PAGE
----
Dimensions of access to medicines in Brazil

Leila Posenato Garcia (IPEA)
Luís Carlos Garcia de Magalhães (IPEA)
Ana Cláudia Sant’Anna (IPEA)
Lúcia Rolim Santana de Freitas (IPEA)
Adriana Pacheco Aurea (Consultora do Departamento de Economia da Saúde, Investimento e Desenvolvimento (DESID) do Ministério da Saúde)

Access to medicines in Brazil can be studied using different analytical approaches. One of these approaches is the household spending on medicines, whose weight over the income of the Brazilian families is widely known. The study aims to describe the spending on medicines of the Brazilian families and to analyse socioeconomic inequalities in these expenditures.

The study innovates, in relation to previous studies by describing the expenditures according to categories of medicines and on providing an analysis of the spending inequalities that incorporates, not only the aspect of income, but also the self-perception of living conditions of these families. The microdata used are from the Family Budget Surveys (POF) conducted in 2002-2003 and 2008-2009 by the Brazilian Institute of Geography and Statistics (IBGE). The spending on medicines, one of the main components of the health expenditures of Brazilian families, had a positive change of 10% in its absolute value, during the period studied. According to POF 2008-2009, the average expenditure was R$ 59.02. About 77% of the families recorded an average spending of R$ 76.31 on medicines during the reference period for data collection. The average of per capita expenditure on medicines was R$ 17.91. Families belonging to the bottom income decile had spent R$ 4.47, while those belonging to the top decile had spent R$ 58.44. Families with lower incomes undertook proportionately greater fraction of their income on purchasing medicines than those with higher incomes. In 2008-2009, the families in the top decile of income spent on medicines, in absolute terms, thirteen times the amount spent by those belonging to the bottom decile, despite the fact that families with lower income spend much less than those with higher incomes on acquiring these essential goods.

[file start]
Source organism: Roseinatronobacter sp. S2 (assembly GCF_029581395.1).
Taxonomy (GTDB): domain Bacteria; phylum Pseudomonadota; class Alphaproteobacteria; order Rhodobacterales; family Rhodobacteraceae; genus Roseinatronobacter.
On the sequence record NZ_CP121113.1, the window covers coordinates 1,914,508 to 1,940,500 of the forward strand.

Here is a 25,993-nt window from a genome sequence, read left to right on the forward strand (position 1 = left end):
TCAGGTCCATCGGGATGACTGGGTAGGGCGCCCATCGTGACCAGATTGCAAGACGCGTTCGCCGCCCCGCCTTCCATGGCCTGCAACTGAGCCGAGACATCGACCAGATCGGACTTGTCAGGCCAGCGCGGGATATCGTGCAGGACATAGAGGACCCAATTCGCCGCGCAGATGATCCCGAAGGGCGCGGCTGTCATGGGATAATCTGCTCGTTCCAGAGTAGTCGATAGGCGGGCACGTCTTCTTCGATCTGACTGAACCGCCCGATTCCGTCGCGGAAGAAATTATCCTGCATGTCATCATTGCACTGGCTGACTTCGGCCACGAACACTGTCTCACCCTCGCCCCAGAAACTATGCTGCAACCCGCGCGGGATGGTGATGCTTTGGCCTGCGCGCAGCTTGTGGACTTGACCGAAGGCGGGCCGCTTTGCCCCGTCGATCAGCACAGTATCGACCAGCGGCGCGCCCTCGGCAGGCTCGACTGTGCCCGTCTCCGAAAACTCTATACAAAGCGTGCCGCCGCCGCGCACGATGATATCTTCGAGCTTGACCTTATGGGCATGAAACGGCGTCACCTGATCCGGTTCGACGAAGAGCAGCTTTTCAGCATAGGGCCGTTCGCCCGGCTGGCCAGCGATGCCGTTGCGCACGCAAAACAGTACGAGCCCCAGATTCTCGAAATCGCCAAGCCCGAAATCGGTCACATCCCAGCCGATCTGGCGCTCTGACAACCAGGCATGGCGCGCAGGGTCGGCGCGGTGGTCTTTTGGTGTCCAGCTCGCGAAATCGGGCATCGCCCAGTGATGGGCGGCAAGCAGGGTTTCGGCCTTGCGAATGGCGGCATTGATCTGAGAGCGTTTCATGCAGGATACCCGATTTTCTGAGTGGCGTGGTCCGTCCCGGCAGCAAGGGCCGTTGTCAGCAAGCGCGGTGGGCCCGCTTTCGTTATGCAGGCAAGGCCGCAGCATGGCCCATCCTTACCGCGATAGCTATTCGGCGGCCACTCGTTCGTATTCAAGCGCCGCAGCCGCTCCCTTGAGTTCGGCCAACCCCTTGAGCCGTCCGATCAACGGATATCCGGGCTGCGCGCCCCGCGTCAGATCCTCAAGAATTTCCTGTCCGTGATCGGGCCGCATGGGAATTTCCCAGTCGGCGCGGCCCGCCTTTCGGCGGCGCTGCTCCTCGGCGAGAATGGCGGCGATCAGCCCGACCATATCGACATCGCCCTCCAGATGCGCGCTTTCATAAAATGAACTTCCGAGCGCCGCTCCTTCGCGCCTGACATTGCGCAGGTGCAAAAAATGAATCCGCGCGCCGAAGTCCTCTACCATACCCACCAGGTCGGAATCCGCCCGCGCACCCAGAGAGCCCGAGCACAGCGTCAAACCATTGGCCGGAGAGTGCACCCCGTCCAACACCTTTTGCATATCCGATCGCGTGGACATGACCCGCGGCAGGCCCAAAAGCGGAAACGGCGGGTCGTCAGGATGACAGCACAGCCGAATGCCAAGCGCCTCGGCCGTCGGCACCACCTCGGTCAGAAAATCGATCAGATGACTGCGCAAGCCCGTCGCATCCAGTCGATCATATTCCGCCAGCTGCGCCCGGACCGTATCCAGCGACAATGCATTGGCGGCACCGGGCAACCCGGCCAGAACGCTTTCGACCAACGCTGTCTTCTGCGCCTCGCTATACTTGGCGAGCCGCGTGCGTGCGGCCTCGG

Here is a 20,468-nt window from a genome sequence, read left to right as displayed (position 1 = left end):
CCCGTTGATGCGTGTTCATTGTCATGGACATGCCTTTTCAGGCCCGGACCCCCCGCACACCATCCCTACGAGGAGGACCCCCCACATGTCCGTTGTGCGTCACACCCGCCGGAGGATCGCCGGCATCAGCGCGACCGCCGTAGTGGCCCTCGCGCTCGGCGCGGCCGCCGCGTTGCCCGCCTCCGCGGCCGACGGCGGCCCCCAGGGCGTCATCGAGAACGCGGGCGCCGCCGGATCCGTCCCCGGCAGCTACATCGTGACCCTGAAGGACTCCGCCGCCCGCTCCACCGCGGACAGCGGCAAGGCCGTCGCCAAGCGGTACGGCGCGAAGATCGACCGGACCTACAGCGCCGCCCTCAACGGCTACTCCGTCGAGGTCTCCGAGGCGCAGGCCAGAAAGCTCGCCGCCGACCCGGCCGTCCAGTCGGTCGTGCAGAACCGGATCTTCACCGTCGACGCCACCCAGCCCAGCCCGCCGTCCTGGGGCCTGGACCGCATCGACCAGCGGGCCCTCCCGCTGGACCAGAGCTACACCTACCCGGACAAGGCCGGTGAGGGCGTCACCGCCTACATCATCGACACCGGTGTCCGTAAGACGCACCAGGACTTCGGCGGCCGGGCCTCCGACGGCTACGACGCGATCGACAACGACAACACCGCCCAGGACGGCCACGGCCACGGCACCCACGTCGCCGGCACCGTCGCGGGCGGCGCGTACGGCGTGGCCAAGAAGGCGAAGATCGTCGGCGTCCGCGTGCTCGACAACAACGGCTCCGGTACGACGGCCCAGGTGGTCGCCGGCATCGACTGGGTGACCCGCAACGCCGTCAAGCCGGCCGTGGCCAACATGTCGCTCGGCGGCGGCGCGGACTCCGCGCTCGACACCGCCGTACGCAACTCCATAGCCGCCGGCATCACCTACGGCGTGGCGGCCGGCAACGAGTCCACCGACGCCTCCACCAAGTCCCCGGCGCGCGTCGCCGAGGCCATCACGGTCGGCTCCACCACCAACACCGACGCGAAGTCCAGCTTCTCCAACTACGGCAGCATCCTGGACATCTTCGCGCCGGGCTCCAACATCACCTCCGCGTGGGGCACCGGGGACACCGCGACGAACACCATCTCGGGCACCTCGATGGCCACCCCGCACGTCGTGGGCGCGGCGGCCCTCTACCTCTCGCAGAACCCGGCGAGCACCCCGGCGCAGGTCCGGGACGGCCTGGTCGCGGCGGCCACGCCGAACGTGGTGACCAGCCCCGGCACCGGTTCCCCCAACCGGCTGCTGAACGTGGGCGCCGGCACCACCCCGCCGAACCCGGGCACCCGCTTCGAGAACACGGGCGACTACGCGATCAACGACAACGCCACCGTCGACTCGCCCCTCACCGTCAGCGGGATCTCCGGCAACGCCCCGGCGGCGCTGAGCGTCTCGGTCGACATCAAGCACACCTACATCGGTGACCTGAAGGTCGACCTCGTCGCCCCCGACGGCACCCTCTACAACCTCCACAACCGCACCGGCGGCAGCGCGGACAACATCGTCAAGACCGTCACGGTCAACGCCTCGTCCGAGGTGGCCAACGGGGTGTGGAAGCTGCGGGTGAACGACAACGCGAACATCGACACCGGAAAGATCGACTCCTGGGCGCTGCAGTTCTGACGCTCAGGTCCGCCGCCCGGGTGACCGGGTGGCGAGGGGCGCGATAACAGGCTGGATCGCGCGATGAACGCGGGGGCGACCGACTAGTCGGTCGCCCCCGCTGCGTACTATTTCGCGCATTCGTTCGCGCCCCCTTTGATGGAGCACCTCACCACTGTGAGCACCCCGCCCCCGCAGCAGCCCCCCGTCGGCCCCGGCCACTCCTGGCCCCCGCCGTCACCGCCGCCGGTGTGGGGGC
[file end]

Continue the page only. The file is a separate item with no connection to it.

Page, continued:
The study showed an increase in the proportion of families that had expenditure of certain categories of medicines, especially analgesics, cold medication, and medicines for cholesterol and heart diseases. In turn, there was a reduction in the proportion of families that had expenditures on anti-infective and anti-inflammatory agents. The high inequality in income distribution still prevalent in the Brazilian society has been manifested, in the same way, in the high inequality of household spending on medicines.

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